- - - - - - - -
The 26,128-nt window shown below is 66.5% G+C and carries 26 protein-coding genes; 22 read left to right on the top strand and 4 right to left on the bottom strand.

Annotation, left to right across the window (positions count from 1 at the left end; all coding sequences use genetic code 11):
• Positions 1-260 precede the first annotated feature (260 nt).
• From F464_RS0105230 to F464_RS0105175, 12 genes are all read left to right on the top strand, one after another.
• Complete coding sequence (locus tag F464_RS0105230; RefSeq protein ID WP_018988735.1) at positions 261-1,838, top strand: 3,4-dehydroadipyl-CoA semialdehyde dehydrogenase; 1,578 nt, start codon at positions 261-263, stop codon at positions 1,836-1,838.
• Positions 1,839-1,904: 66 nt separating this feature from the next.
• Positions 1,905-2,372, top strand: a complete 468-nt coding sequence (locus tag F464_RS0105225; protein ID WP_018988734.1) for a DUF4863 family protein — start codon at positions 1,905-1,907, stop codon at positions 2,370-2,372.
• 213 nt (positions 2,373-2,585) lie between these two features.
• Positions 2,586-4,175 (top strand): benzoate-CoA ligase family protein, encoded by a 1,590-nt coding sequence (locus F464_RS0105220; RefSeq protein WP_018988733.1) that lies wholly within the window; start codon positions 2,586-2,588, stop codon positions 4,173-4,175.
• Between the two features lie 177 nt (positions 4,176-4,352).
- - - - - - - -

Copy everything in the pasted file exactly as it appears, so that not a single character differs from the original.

The 26,128-nt window shown below is 66.5% G+C and carries 26 protein-coding genes; 22 read left to right on the top strand and 4 right to left on the bottom strand.

Annotation, left to right across the window (positions count from 1 at the left end; all coding sequences use genetic code 11):
• Positions 1-260 precede the first annotated feature (260 nt).
• From F464_RS0105230 to F464_RS0105175, 12 genes are all read left to right on the top strand, one after another.
• Complete coding sequence (locus tag F464_RS0105230; RefSeq protein ID WP_018988735.1) at positions 261-1,838, top strand: 3,4-dehydroadipyl-CoA semialdehyde dehydrogenase; 1,578 nt, start codon at positions 261-263, stop codon at positions 1,836-1,838.
• Positions 1,839-1,904: 66 nt separating this feature from the next.
• Positions 1,905-2,372, top strand: a complete 468-nt coding sequence (locus tag F464_RS0105225; protein ID WP_018988734.1) for a DUF4863 family protein — start codon at positions 1,905-1,907, stop codon at positions 2,370-2,372.
• 213 nt (positions 2,373-2,585) lie between these two features.
• Positions 2,586-4,175 (top strand): benzoate-CoA ligase family protein, encoded by a 1,590-nt coding sequence (locus F464_RS0105220; RefSeq protein WP_018988733.1) that lies wholly within the window; start codon positions 2,586-2,588, stop codon positions 4,173-4,175.
• Between the two features lie 177 nt (positions 4,176-4,352).